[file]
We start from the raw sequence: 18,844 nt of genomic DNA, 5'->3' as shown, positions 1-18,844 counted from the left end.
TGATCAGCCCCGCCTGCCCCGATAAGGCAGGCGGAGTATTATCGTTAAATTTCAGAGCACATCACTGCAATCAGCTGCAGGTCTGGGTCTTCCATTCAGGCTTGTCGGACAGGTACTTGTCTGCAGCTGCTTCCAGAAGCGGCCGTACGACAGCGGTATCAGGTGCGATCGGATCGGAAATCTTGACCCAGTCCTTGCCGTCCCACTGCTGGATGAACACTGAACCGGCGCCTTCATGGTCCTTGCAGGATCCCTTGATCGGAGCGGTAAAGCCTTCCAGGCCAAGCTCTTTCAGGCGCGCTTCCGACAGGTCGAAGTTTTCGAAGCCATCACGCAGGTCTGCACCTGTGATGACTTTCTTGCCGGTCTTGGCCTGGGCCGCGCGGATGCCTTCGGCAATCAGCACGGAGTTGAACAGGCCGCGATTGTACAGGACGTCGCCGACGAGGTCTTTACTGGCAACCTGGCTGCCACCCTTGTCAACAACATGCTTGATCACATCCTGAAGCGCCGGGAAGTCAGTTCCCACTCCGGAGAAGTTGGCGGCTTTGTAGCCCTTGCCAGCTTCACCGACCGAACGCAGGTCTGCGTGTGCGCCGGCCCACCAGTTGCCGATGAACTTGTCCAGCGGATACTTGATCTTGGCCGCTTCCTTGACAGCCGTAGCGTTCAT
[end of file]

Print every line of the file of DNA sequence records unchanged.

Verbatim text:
We start from the raw sequence: 18,844 nt of genomic DNA, 5'->3' as shown, positions 1-18,844 counted from the left end.
TGATCAGCCCCGCCTGCCCCGATAAGGCAGGCGGAGTATTATCGTTAAATTTCAGAGCACATCACTGCAATCAGCTGCAGGTCTGGGTCTTCCATTCAGGCTTGTCGGACAGGTACTTGTCTGCAGCTGCTTCCAGAAGCGGCCGTACGACAGCGGTATCAGGTGCGATCGGATCGGAAATCTTGACCCAGTCCTTGCCGTCCCACTGCTGGATGAACACTGAACCGGCGCCTTCATGGTCCTTGCAGGATCCCTTGATCGGAGCGGTAAAGCCTTCCAGGCCAAGCTCTTTCAGGCGCGCTTCCGACAGGTCGAAGTTTTCGAAGCCATCACGCAGGTCTGCACCTGTGATGACTTTCTTGCCGGTCTTGGCCTGGGCCGCGCGGATGCCTTCGGCAATCAGCACGGAGTTGAACAGGCCGCGATTGTACAGGACGTCGCCGACGAGGTCTTTACTGGCAACCTGGCTGCCACCCTTGTCAACAACATGCTTGATCACATCCTGAAGCGCCGGGAAGTCAGTTCCCACTCCGGAGAAGTTGGCGGCTTTGTAGCCCTTGCCAGCTTCACCGACCGAACGCAGGTCTGCGTGTGCGCCGGCCCACCAGTTGCCGATGAACTTGTCCAGCGGATACTTGATCTTGGCCGCTTCCTTGACAGCCGTAGCGTTCAT